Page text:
Betty Mkusa © Progressio/ Marcus Perkins
Betty Mkusa, 55, leads a quiet revolution in Chilhambi, southern Malawi. The majority of small-scale farmers in Malawi are women just like her. But unlike the rest, Betty knows a thing or two about three plants, Jatropha, Neem and Moringa. In fact, she knows so much they call her ‘Mamma Jatropha’.
“I learned that from these three plants – which are easy to grow in our difficult climate – you can make oil for lamps or to run engines, soap for the home, fertiliser for crops, and moisturiser for the body. If you are HIV-positive you can boost your immune system with powder extract. One of the plants is particularly good for heart disease and eyesight problems.”
The three plants are beginning to be seen locally as some kind of miracle, with Betty spreading the good news of their powers and profitability to local women, neighbours across the district and much further afield. Busloads of curious community groups from other districts of southern Malawi regularly converge on Betty’s home for tours of her garden and to hear her stories.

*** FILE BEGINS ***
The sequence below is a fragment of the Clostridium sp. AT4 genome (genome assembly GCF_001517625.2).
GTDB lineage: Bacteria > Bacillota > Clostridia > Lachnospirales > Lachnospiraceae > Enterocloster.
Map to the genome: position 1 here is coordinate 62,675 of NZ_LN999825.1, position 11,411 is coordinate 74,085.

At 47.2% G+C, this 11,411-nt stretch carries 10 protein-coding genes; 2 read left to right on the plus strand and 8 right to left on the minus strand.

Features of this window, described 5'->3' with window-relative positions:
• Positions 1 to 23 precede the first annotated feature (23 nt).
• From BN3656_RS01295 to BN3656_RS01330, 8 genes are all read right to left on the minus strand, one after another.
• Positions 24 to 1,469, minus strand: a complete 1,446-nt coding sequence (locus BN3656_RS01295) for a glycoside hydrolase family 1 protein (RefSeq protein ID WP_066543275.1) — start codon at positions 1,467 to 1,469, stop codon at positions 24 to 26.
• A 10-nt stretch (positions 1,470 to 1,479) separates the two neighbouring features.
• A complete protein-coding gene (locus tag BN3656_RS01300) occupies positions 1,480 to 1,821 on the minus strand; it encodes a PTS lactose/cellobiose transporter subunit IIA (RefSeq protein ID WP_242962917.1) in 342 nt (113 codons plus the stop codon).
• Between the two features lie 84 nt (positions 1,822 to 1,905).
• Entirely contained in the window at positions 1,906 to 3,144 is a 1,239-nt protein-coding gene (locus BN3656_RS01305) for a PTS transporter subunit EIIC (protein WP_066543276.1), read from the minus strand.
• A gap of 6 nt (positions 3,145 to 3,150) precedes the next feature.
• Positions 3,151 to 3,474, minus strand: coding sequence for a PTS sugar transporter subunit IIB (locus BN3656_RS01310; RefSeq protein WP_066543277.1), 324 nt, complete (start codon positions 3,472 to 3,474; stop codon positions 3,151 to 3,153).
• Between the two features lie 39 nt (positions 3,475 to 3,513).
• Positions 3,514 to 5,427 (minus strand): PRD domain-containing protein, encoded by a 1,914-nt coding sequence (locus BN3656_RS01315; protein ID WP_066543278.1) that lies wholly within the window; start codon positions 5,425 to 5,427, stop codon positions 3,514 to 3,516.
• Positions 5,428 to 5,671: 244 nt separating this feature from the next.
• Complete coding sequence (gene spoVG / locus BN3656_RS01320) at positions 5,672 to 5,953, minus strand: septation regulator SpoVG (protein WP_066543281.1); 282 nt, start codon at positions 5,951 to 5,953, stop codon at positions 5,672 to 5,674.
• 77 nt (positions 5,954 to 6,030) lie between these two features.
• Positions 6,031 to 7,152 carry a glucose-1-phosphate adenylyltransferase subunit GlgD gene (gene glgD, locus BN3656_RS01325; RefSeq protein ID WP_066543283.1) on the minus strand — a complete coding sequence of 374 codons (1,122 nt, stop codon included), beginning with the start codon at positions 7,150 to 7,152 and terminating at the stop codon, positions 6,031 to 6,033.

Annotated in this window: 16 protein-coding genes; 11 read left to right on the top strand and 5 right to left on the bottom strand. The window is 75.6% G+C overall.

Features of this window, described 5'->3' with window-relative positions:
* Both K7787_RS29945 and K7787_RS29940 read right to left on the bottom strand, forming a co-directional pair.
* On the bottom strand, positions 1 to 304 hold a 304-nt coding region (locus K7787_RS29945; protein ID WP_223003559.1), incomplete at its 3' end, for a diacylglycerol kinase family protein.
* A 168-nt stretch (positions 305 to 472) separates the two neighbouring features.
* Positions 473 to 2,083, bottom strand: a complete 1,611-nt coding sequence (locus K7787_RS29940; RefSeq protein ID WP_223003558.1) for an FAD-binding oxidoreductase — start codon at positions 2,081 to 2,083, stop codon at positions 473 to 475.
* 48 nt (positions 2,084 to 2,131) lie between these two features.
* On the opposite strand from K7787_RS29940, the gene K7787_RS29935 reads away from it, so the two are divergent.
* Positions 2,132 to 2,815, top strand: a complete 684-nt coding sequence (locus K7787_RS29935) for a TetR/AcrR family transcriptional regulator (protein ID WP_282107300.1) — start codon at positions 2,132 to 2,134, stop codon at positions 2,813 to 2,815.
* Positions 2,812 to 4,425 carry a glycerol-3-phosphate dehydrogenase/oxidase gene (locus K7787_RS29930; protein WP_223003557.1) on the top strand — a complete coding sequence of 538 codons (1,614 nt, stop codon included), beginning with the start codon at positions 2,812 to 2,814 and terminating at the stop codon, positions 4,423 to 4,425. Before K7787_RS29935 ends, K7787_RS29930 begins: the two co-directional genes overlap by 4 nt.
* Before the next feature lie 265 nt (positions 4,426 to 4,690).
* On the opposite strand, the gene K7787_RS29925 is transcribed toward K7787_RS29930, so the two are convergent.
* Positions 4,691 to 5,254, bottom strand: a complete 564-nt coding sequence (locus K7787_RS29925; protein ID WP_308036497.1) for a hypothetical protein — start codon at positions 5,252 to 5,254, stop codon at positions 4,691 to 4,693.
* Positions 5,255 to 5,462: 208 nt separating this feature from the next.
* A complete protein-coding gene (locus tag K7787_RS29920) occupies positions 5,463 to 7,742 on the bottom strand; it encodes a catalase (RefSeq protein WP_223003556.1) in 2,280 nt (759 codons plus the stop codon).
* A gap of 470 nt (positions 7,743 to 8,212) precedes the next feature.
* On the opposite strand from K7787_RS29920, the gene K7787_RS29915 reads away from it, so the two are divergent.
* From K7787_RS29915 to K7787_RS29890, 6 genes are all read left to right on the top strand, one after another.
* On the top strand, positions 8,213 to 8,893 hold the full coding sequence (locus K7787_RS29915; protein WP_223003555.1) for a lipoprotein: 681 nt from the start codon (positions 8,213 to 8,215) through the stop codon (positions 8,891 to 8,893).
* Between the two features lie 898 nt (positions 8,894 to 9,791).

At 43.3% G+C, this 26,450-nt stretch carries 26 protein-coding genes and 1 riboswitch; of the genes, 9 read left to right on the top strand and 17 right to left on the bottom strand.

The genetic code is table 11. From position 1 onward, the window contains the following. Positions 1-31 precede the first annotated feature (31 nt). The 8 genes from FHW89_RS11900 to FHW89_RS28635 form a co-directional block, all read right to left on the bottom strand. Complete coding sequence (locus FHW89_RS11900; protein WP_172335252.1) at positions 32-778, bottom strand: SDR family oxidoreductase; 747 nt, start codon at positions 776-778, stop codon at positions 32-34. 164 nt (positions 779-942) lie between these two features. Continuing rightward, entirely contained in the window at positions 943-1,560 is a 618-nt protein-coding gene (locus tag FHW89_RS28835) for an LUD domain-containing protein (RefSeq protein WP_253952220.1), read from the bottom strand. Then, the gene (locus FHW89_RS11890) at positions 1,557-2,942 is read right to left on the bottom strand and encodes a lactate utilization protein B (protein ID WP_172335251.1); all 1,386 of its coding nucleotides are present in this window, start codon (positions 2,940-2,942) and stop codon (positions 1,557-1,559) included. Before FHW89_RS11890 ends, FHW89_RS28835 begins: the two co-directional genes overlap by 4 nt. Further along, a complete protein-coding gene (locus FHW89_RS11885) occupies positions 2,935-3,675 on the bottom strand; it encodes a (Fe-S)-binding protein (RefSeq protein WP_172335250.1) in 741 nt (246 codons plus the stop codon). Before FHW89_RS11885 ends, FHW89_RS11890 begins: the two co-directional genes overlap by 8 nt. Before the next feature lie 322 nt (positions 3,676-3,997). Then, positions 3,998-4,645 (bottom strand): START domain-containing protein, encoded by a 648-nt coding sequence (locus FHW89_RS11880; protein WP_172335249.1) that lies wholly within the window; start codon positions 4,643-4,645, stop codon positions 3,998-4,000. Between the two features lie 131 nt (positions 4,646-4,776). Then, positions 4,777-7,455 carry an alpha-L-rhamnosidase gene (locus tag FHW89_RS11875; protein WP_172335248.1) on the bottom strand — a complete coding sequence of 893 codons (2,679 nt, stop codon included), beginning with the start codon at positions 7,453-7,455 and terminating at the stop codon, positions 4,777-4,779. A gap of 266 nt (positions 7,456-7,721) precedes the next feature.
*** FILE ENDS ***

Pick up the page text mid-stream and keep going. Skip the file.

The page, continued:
Progressio’s development worker, Innocent Bidong Ogaba, has been working with local partner Environment Africa to help people like Betty identify the potential for marketing the various products that the three miracle plants produce. “Before you go into production on a large scale”, he says, “you need machines to extract the oil or for making the soap to sell. We are doing a lot of work on exploring potential markets for the products.”
Betty thinks that the future looks bright for many women like her. “Day-to-day living is going to improve around here,” she states. “Most years we face drought. In the long term this project will change many lives.”